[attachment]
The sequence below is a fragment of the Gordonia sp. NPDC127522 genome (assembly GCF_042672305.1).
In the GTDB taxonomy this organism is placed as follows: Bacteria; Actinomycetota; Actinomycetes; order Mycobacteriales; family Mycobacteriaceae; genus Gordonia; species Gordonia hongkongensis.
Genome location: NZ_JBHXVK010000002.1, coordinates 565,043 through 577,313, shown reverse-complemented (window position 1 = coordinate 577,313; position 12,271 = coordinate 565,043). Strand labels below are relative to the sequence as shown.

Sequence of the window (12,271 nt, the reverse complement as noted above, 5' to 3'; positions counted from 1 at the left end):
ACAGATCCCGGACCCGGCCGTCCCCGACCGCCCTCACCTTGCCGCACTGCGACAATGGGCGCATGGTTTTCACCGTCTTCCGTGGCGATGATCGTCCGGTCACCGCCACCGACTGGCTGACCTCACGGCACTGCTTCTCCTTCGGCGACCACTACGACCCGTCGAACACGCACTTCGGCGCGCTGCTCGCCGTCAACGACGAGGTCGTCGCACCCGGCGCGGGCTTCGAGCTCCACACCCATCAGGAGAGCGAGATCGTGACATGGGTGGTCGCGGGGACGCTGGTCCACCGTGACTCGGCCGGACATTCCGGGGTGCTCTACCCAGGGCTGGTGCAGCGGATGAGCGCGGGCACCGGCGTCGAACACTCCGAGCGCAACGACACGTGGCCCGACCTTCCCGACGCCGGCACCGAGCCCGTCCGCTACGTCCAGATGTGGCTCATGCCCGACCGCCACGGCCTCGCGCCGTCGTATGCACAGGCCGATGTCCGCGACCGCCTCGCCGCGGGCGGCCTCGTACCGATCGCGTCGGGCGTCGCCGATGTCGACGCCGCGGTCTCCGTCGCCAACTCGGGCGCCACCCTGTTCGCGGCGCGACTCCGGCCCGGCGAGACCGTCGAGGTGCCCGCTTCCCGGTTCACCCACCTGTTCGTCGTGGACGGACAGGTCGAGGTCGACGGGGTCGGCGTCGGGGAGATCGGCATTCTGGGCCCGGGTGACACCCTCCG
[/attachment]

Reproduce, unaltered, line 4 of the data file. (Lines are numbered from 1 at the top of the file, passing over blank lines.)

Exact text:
Sequence of the window (12,271 nt, the reverse complement as noted above, 5' to 3'; positions counted from 1 at the left end):